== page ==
In Don't Go to Grad School, Penelope Trunk argues for skipping grad school because it will not help your career:
"This is why millionaires have stopped leaving their money to their kids—it undermines their transition to adulthood. But instead of making the transition, you are still in school, pretending things are fine. The problem is that what you do in school is not what you will do in a career. So if you love school, you’ll probably hate the career it’s preparing you for, since your career is not going to school."I've got four honors students planning their "transition to adulthood" right now, so seeing them exposed to this advice gets my attention. I agree that schools offer terrible career preparation, but I'm not so sure they waste the time of people who enjoy and can afford them. I am also skeptical of Penelope's advice not to seek a career doing what you love. I think Penelope's understanding of adulthood is growing old-fashioned (it reminds me of slavery).
I used to think my kids have to get a good job, because I will die before they do, and therefore I can not feed them forever. That logic breaks down as labor efficiency goes up: Technological advances (not just robots) will allow a single human to accomplish the labor of two, or three, or four, or one hundred humans. Eventually, that means 99% of us won't need to work, and, let's face it, at least 1% of us are workaholics who will happily support the rest.
College admission officers tell my kids that tuition is balanced by higher life-long earnings, but those calculations are based on historic availability of jobs. I expect higher-paying jobs to continue to be awarded to applicants with higher education, but I also expect increased efficiency to make those jobs more scarce. I can understand risking debt for a chance to avoid a bad job, but there is a third option: Don't get a career at all. The day is coming when work will be optional, and my kids are welcome to bide their time living with me in the meanwhile.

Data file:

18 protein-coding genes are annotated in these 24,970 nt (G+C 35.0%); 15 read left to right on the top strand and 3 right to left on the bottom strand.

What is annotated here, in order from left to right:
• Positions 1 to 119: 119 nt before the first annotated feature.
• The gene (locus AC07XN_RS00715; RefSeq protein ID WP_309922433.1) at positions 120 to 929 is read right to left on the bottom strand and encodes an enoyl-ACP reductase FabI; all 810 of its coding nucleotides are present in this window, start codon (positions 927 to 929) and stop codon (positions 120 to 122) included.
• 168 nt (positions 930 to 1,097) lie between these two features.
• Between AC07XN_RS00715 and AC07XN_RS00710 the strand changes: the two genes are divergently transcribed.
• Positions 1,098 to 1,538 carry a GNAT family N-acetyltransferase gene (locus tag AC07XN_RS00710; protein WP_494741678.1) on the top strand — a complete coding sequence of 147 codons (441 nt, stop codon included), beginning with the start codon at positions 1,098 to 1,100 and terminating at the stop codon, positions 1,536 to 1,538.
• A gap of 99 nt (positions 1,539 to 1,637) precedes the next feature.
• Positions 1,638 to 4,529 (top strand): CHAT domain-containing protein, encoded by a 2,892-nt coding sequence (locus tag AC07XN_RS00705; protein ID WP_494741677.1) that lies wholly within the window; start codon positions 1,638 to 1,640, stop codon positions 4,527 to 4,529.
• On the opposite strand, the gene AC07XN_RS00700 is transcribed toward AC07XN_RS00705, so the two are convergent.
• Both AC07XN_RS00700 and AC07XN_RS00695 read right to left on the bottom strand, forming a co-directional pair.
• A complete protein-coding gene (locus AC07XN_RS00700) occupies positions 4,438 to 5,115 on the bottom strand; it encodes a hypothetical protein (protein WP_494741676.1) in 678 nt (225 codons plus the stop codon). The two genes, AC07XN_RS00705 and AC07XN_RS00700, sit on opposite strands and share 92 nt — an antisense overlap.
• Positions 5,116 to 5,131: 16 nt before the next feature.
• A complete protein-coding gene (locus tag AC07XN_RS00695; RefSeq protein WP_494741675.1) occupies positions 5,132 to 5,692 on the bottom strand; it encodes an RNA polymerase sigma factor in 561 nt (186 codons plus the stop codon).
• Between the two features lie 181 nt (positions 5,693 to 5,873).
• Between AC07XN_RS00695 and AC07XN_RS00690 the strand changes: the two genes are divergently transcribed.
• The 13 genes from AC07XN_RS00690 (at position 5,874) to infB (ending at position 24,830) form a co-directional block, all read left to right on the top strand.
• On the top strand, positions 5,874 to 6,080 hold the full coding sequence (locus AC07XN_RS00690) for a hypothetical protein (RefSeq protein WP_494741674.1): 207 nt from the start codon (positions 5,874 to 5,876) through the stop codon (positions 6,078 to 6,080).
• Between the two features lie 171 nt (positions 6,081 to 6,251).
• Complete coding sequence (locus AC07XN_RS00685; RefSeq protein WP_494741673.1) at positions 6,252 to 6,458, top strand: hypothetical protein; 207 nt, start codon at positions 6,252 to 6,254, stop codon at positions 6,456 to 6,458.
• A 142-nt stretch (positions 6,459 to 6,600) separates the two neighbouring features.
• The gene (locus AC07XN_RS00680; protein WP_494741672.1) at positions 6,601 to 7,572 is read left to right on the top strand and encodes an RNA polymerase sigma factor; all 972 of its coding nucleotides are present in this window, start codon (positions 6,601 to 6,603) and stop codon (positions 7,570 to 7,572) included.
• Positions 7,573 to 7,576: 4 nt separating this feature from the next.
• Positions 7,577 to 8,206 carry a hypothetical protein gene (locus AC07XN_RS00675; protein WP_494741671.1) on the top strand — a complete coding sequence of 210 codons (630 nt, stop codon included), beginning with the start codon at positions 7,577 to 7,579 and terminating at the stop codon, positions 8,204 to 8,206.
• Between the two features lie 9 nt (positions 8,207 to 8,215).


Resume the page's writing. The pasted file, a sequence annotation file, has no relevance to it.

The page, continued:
You can argue that our next golden age is not so close at hand. You have a lot of control over whether it is or not--you participate in deciding how much we invest in automation, and how much of a market we create for unnecessary labor (e.g. labor devoted to fighting--think lawyers, advertisers, security officers, etc.). I think about half of the American labor market is devoted to unnecessary labor right now. If enough young people boycott the labor market, however, you may be more inclined to accelerate automation, and to reserve labor for necessary tasks. We could get very efficient very fast, if we wanted to.
Anticipation of a golden age puts pressure on employers to pay for education. Even Penelope Trunk would not object to education paid for by employers. If employers instead expect job applicants to get educated before they apply, then they will find more and more talented young people disqualifying themselves by following Penelope's advice. Industry can function with less, but missed opportunities are wasteful, and an economy run by the less-talented would be a market failure.
Reserving the final jobs for the elite matters, because the people with the last jobs will make important decisions: How will they ration resources among the other 99%? Will they penalize the fools who took on college debts they were not fit to pay? Will they penalize people in careers that disappeared early? Will they penalize people who hoarded careers expected to disappear late? Or will they penalize people who lived with their parents, and hoarded no jobs at all?
Penelope Trunk seems to think there are rules to career planning, but social change is so accelerated that those rules are no more reliable than those of love and war. If skipping school is a viable option, I'd say skipping career is a viable option too. I want my kids to be happy, and there's no time like the present. If you like school, go to school. If you like a career, work. If you don't like either, find something you do like to do. I've got good kids--if they do what they love, the world will be better off.